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Hodgson E. Modern toxicology [2004].pdf
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The discussion above provides a brief qualitative introduction to the transport and fate of chemicals in the environment. The goal of most fate chemists and engineers is to translate this qualitative picture into a conceptual model and ultimately into a quantitative description that can be used to predict or reconstruct the fate of a chemical in the environment (Figure 27.1). This quantitative description usually takes the form of a mass balance model. The idea is to compartmentalize the environment into defined units (control volumes) and to write a mathematical expression for the mass balance within the compartment. As with pharmacokinetic models, transfer between compartments can be included as the complexity of the model increases. There is a great deal of subjectivity to assembling a mass balance model. However, each decision to include or exclude a process or compartment is based on one or more assumptions—mostof which can be tested at some level. Over time the applicability of various assumptions for particular chemicals and environmental conditions become known and model standardization becomes possible.

The construction of a mass balance model follows the general outline of this chapter. First, one defines the spatial and temporal scales to be considered and establishes the environmental compartments or control volumes. Second, the source emissions are identified and quantified. Third, the mathematical expressions for advective and diffusive transport processes are written. And last, chemical transformation processes are quantified. This model-buildingprocess is illustrated in Figure 27.4. In this example we simply equate the change in chemical inventory (total mass in the system) with the difference between chemical inputs and outputs to the system. The inputs could include numerous point and nonpoint sources or could be a single estimate of total chemical load to the system. The outputs include all of the loss mechanisms: transport


Diffusion to

deposition, Iair

atomosphere, Oair

Advective input from river, Iriver

Waste discharges, Iwastes

Homogeneous advection, Odissolved

Environmental compartment

Control voulme, V Concentration, C

Heterogeneous advection, Oparticle

Sedimentation, Osed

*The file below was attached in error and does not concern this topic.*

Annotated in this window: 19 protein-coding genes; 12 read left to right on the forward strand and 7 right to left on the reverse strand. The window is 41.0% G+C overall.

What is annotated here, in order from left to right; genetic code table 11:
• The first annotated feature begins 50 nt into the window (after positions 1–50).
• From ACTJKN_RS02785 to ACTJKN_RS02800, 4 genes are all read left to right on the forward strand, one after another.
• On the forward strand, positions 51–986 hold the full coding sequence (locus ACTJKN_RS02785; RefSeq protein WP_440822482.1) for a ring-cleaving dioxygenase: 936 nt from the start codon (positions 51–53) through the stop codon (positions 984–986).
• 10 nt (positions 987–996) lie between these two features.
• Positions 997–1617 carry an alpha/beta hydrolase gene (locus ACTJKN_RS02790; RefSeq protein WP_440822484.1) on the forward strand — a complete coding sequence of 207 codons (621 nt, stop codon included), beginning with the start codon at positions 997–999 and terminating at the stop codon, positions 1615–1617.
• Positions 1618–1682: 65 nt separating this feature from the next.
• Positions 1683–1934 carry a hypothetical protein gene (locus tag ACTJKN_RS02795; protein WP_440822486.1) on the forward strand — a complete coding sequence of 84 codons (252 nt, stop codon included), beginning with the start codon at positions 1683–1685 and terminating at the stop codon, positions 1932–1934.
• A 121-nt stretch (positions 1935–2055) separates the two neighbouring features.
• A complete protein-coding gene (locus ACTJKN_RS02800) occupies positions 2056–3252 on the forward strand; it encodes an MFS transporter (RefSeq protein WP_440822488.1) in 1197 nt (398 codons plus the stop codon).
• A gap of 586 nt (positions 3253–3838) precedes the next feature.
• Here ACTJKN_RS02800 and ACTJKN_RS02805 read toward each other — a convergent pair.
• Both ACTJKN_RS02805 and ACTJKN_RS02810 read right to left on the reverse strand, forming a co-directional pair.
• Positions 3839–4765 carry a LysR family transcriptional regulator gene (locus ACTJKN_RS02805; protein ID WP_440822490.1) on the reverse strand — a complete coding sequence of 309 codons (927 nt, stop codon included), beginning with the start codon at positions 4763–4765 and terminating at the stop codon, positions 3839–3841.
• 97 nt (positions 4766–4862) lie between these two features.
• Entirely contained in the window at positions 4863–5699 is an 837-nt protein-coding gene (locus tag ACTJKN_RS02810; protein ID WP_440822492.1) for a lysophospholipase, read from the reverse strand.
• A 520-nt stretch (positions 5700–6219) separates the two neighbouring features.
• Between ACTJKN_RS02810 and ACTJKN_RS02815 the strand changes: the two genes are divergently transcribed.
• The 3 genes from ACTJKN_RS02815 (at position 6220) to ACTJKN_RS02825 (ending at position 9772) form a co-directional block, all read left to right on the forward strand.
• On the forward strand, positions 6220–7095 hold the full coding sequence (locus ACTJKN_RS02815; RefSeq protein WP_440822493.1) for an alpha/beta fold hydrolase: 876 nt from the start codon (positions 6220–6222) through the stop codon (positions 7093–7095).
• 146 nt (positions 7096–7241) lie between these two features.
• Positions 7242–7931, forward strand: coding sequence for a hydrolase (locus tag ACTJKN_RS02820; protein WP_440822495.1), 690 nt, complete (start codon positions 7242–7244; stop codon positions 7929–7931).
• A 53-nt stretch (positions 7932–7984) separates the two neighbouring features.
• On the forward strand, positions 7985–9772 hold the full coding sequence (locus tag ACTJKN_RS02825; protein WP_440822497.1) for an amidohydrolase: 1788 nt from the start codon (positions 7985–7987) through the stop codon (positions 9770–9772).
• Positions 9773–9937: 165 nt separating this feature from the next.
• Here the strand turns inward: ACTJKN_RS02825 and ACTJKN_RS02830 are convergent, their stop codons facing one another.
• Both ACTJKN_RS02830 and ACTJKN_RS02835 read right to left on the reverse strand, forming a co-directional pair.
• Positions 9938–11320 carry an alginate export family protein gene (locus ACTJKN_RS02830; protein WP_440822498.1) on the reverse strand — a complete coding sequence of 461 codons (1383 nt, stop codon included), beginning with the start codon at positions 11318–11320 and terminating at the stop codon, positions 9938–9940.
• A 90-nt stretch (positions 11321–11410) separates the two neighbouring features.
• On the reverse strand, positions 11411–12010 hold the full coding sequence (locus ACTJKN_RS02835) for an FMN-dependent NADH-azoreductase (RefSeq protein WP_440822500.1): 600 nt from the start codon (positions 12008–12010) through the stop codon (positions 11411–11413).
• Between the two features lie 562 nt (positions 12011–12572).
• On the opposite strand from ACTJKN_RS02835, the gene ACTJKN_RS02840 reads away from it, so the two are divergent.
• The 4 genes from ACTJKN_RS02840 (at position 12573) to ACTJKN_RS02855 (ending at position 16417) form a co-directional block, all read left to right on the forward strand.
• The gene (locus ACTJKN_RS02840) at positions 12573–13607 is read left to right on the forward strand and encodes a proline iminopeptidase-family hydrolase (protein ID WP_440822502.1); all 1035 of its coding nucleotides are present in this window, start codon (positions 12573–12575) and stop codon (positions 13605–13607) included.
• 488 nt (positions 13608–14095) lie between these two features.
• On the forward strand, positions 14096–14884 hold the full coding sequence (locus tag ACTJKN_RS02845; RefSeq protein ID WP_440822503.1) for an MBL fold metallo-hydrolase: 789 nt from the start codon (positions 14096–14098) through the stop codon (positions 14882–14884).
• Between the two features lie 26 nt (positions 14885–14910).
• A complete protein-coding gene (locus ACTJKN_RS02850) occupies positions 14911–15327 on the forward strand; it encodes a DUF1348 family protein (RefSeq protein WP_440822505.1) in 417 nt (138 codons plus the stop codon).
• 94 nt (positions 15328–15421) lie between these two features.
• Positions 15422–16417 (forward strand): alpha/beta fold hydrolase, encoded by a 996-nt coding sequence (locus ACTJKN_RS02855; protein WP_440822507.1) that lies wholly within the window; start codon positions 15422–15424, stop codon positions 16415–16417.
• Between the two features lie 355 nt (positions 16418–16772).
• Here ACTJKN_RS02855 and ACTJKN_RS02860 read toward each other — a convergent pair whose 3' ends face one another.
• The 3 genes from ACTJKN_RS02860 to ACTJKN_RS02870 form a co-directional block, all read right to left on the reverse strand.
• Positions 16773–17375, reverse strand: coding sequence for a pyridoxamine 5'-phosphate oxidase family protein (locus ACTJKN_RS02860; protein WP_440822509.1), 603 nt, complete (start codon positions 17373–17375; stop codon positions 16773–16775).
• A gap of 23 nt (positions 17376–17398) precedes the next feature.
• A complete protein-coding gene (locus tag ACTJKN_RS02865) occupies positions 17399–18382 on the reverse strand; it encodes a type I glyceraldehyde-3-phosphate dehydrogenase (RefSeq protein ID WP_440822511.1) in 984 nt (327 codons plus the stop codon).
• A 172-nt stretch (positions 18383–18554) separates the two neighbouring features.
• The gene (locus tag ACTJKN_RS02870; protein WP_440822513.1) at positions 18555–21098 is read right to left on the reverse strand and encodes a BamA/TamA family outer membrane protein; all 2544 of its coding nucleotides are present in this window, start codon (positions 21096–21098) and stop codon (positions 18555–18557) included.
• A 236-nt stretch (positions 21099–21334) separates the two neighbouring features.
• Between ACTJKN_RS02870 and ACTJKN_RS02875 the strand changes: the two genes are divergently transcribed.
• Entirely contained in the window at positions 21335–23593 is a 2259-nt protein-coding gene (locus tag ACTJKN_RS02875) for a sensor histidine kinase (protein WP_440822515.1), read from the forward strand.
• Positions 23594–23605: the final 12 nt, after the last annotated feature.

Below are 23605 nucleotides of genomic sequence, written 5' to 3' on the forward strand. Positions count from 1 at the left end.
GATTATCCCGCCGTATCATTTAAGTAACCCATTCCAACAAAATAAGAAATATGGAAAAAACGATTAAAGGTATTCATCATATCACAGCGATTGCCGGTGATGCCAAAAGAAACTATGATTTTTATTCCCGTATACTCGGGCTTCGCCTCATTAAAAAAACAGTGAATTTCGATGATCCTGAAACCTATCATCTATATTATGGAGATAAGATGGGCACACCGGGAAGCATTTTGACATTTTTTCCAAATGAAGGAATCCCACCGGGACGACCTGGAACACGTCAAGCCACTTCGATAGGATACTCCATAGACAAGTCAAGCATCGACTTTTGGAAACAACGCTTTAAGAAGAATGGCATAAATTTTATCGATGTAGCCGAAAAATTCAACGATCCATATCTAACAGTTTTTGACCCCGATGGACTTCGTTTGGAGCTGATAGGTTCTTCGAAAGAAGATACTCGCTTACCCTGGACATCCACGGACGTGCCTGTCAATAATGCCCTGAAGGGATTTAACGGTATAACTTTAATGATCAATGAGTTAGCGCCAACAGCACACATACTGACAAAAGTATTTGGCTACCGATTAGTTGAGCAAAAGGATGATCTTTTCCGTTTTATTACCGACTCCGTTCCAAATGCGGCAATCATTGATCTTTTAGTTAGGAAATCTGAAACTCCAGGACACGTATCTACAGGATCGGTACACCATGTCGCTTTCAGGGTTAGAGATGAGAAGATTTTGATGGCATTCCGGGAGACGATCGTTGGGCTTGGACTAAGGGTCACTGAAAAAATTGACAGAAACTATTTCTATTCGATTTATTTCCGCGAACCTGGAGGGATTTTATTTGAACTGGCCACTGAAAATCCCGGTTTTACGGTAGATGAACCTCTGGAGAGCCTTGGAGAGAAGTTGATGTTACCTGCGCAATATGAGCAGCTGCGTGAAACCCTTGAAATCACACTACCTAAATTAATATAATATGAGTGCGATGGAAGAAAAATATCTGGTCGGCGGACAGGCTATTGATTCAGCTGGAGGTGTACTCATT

Irreversible reaction, Orx

Inventory change = inputs (I) – outputs (O)

Vdc/dt = (Iair+ Iriver+ Iwastes) – (Oair+ Osed+ Odissolved+ Oparticle+ Orx)

at steady state, dc/dt = 0 and (Iair + Iriver + Iwastes) = (Oair + Osed + Odissolved + Oparticle + Orx)

Figure 27.4 A simple chemical mass balance model.




Total input = 171 kg/y










Total loss = 198 kg/y




Net removal = 27 kg/y














Atomospheric deposition














































64 kg/y























3 kg/y


Boston harbor





Water column (2 kg)















75 kg/y




























Other coastal



















2 kg/y

















Merrimack river
























30 kg/y

























25 kg/y














































































Surface sediment (2,400 kg)









170 kg/y



Total sediment (14,500 kg)































Mass Budget for Benzo(a)pyrene

Figure 27.5 Information provided by a chemical mass balance model. The annual mass budget of benzo[a]pyrene in Massachusetts Bay is shown.

out of the compartment and irreversible transformation reactions. If steady state can be assumed (i.e., the chemical’s concentration in the compartment is not changing over the time scale of the model), the inventory change is zero and we are left with a simple mass balance equation to solve. Unsteady-stateconditions would require a numerical solution to the differential equations.

There are many tricks and shortcuts to this process. For example, rather than compiling all of the transformation rate equations (or conducting the actual kinetic experiments yourself), there are many sources of typical chemical half-livesbased onpseudo-first-order rate expressions. It is usually prudent to begin with these “best estimates” ofhalf-livesin air, water, soil, and sediment and perform a sensitivity analysis with the model to determine which processes are most important. One can return to the most important processes to assess whether more detailed rate expressions are necessary. An illustration of this mass balance approach is given in Figure 27.5 for benzo[a]pyrene. This approach allows afirst-orderevaluation of how chemicals enter the environment, what happens to them in the environment, and what the exposure concentrations will be in various environmental media. Thus the chemical mass balance provides information relevant to toxicant exposure to both humans and wildlife.


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